Hearing impairments are more common than you might think — with over 12 million people living with hearing loss in the UK, and 1 in 8 adults experiencing tinnitus (ringing in the ears).1, 5
Recent reports have suggested a potential link between hearing loss, tinnitus, and  coronavirus (Sars-Cov-2) — although much of the information is unclear. So, to help you understand the latest research around COVID-19 and hearing conditions, we’ve put together this guide.

Can COVID-19 cause hearing loss?

Current research shows that most people who contract COVID-19 do not experience hearing loss as a symptom. However, in a limited number of cases, a few people have experienced sudden onset hearing loss (SSNHL), although this is extremely rare.2 It is important to know that hearing loss related to COVID-19 is not typically the first or only sign of the virus, and it usually occurs alongside more common symptoms such as a dry, persistent cough and high temperature.

As the weather gets colder, it’s also worth remembering that our ears can be affected by a number of seasonal illnesses, such as the common cold or flu. So, if you’re not experiencing other symptoms associated with coronavirus, it’s more likely that you’re just feeling a little under the weather.

Is tinnitus a sign of coronavirus?

Tinnitus is a ringing in the ears that can begin suddenly or develop gradually over time. While this can occur for a number of reasons, from earwax build-up to loud noise, there is some evidence that links tinnitus to coronavirus. For example, a survey by the Manchester University Hospitals NHS Trust found that 13.2% of patients reported a change of hearing and/or tinnitus after being diagnosed with COVID-19, and just over 5% reported developing tinnitus.3 Again, this is quite rare (usually occurring alongside more common coronavirus symptoms), so experiencing tinnitus alone is not likely to be linked to COVID-19. Instead, further research is needed to fully understand this potential link.

Can COVID-19 worsen a pre-existing hearing condition?

Recent research has also looked into whether having coronavirus can worsen pre-existing conditions, including hearing loss. A new Anglia Ruskin University study of 3,103 people with tinnitus found that 40% of those displaying symptoms of COVID-19 simultaneously experienced a worsening of their tinnitus.4 While this is rare, and further research is needed to fully explore this potential link, its important to consider if you have a pre-existing hearing condition.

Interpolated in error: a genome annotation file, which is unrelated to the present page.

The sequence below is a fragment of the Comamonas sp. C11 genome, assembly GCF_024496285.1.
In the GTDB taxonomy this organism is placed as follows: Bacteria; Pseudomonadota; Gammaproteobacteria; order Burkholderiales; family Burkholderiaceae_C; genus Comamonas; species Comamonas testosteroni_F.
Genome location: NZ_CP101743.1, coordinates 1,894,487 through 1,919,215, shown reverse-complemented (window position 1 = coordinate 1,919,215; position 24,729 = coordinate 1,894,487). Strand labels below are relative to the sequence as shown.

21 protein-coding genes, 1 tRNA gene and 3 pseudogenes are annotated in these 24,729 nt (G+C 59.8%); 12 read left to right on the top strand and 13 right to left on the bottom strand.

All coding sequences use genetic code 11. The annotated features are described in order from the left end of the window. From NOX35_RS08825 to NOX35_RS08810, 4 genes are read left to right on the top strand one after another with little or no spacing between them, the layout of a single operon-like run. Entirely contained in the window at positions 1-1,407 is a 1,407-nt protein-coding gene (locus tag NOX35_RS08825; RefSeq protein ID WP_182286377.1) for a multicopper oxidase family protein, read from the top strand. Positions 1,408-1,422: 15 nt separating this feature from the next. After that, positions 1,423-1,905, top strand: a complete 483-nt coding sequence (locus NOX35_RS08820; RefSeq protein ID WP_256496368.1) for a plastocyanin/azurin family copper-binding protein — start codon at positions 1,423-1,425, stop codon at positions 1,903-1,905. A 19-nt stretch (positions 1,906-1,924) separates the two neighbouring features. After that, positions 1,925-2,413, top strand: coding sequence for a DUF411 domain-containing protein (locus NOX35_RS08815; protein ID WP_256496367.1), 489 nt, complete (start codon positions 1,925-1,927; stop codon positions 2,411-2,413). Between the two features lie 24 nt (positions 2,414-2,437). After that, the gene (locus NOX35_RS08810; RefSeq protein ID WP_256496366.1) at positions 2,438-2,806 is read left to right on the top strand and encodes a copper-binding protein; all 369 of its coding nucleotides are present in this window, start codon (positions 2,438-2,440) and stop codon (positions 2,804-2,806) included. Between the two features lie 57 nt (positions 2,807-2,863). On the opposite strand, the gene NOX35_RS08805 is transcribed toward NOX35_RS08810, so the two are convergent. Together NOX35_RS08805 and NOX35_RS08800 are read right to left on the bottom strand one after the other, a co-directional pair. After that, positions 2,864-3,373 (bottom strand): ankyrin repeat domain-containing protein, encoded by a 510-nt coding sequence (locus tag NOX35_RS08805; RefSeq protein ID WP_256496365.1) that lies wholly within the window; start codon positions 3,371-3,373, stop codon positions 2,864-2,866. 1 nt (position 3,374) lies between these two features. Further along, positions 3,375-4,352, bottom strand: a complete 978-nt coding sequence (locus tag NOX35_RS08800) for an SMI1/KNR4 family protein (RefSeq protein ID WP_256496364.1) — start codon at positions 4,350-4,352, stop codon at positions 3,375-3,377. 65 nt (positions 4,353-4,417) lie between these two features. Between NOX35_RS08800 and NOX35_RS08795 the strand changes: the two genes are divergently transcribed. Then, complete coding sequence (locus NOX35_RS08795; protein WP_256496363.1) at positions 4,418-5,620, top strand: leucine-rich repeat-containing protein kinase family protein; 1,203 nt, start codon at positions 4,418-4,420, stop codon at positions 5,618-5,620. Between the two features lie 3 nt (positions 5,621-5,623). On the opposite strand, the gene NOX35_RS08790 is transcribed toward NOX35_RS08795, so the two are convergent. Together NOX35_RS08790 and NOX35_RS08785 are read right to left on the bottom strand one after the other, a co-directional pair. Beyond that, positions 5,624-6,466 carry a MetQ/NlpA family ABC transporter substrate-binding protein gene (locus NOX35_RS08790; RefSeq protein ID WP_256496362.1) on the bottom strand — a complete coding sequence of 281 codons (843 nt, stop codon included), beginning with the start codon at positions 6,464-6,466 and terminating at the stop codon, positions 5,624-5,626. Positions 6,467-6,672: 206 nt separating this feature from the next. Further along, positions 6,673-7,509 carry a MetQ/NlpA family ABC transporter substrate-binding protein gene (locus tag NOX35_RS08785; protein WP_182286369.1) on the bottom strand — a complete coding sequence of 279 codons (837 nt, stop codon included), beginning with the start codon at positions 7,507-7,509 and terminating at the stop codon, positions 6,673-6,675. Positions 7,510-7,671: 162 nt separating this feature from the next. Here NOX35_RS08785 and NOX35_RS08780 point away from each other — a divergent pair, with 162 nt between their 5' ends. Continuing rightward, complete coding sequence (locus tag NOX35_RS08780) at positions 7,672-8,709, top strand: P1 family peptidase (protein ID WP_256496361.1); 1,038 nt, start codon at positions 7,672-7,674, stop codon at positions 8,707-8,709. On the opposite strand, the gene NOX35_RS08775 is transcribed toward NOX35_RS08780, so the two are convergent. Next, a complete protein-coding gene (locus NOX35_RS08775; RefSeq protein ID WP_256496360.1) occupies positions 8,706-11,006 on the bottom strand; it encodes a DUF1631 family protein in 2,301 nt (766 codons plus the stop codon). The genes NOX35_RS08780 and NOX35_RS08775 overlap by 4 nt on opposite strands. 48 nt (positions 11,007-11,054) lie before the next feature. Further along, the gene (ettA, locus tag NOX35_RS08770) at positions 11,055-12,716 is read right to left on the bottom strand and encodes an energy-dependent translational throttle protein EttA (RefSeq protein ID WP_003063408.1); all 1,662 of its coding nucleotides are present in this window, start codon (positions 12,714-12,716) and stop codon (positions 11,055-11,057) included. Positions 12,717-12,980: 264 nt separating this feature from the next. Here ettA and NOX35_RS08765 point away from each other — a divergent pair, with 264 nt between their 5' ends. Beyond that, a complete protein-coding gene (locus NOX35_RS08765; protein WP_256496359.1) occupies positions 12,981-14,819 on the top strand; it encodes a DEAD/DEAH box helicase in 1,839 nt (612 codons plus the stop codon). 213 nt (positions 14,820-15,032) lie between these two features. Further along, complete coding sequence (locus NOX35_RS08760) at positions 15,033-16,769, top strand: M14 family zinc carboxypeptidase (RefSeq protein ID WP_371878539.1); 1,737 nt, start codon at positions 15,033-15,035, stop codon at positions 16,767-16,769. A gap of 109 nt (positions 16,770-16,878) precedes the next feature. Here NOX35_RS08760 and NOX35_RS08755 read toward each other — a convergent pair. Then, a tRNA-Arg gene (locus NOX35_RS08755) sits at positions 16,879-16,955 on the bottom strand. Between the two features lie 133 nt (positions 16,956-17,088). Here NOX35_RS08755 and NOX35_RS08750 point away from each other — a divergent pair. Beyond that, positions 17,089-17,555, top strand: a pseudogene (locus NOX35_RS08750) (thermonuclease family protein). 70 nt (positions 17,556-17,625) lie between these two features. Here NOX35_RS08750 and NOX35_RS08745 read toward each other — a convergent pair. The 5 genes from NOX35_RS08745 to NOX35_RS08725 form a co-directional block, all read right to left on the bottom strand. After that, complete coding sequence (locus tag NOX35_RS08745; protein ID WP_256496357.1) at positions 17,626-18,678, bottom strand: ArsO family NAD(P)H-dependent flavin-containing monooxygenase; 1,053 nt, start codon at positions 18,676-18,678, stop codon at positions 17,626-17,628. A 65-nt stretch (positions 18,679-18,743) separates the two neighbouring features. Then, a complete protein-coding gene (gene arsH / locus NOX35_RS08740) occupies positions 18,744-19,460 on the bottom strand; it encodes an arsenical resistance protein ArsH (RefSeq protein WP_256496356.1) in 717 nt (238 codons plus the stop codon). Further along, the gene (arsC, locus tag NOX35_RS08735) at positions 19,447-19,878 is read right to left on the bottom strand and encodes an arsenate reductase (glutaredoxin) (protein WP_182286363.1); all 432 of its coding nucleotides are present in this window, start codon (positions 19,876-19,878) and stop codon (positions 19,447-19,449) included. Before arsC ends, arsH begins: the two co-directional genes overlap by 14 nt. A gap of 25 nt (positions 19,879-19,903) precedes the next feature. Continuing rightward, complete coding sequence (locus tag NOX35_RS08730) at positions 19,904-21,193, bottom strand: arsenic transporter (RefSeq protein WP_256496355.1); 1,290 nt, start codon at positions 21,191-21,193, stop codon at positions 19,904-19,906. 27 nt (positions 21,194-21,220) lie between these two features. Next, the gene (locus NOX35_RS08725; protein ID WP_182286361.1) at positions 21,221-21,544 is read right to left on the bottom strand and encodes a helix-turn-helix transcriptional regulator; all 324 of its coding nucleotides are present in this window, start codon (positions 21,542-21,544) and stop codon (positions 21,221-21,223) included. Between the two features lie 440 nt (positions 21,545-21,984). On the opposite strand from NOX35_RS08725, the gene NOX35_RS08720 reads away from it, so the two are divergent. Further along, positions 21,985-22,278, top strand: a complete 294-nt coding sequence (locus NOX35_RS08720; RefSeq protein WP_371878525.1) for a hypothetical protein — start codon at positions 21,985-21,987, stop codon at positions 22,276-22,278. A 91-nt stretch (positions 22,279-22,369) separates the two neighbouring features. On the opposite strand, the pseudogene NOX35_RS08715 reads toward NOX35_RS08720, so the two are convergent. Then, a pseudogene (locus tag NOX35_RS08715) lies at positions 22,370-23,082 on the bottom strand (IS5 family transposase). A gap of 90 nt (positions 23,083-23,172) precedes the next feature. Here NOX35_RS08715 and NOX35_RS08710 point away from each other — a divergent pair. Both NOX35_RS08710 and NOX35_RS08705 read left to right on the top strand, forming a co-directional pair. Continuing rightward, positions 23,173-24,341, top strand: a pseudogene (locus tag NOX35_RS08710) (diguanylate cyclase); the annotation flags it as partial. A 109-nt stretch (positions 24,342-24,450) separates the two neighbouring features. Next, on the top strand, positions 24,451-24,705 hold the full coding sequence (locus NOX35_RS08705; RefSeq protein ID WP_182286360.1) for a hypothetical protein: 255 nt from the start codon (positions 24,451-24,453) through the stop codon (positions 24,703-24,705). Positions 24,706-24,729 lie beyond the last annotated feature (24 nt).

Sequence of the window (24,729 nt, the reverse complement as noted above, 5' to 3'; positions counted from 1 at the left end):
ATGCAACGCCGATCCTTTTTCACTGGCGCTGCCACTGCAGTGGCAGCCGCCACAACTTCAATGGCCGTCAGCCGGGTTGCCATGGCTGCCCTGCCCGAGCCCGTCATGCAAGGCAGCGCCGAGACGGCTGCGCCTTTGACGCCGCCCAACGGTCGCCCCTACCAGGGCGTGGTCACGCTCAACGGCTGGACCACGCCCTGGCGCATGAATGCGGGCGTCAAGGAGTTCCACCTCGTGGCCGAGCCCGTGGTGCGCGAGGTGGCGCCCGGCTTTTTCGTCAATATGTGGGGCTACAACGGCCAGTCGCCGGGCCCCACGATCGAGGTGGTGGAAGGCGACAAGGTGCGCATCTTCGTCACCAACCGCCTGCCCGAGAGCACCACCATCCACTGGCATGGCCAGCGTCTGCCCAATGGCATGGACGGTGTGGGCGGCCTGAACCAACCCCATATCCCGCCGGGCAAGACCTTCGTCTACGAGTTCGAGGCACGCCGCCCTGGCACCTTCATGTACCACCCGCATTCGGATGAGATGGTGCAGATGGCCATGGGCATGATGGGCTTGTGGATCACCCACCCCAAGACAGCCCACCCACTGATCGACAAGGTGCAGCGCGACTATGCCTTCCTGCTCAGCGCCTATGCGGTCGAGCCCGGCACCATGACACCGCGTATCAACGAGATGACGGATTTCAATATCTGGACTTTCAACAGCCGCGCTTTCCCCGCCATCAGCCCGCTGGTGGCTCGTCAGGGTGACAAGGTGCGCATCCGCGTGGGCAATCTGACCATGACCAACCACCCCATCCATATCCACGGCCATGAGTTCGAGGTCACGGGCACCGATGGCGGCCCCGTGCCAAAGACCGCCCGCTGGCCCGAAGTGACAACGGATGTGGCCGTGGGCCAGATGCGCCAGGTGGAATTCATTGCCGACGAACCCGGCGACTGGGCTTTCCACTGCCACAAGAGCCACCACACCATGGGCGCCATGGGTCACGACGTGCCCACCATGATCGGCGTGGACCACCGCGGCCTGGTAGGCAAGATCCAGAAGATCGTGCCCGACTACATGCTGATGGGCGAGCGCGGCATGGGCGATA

Beyond COVID-19, it’s possible that some people with pre-existing hearing conditions may experience worsening symptoms due to missed appointments over lockdown. If your scheduled appointments with your audiologist or GP have been cancelled for any reason, it’s important to rebook them as soon as possible.

Does a pre-existing hearing condition increase the risk of developing COVID-19?

There is no research evidence to suggest that having a pre-existing hearing condition, such as tinnitus or hearing loss, increases a person’s risk of developing COVID-19.

I have a hearing condition and I suspect I have COVID-19 — what should I do?

If you’re experiencing any COVID-19 symptoms, suspect you might have COVID-19, or have recently received a positive COVID test result, it’s important that you don’t visit your GP or audiologist. Instead, you’ll need to follow the official government self-isolation guidance and contact the NHS 111 helpline for further information.

I’m experiencing sudden hearing loss — can I still visit my GP or audiologist?

If you notice any sudden changes to your hearing, such as a ringing sensation or reduced hearing, it’s important to have your symptoms checked by your GP or audiologist soon as possible.

Again, it’s important to not visit your GP or audiologist if you suspect you might have coronavirus or have recently received a positive test result. Instead, you should follow the official government self-isolation guidance and contact the NHS 111 helpline for further information.

For more information about keeping your ears healthy at this time, visit our COVID-19 care hub.

References

1. Action on Hearing Loss, Coronavirus Policy (2020). Available at: https://actiononhearingloss.org.uk/about-us/research-and-policy/coronavirus-policy-statement/ [accessed 21/10/20]

2. Foteini Stefania Koumpa, Cillian T Forde, and Joseph G Manjaly (2020), Sudden irreversible hearing loss post COVID-19 [online]. Available at: https://casereports.bmj.com/content/13/11/e238419 [accessed 21/10/2020]

3. Kevin J. Munro, Kai Uus, Ibrahim Almufarrij, Nazia Chaudhuri and Veronica Yioe (July 2020), Persistent self-reported changes in hearing and tinnitus in post-hospitalisation COVID-19 cases [online]. Available at: https://doi.org/10.1080/14992027.2020.1798519 [accessed 21/10/2020]

4. Anglia Ruskin University (2020), COVID-19 is making tinnitus worse - new study [online]. Available at: https://aru.ac.uk/news/covid-19-is-making-tinnitus-worse-new-study [accessed 21/10/20]

5. Action on Hearing Loss, Tinnitus (no date). Available at: https://actiononhearingloss.org.uk/information-and-support/tinnitus/ accessed 21/10/20]

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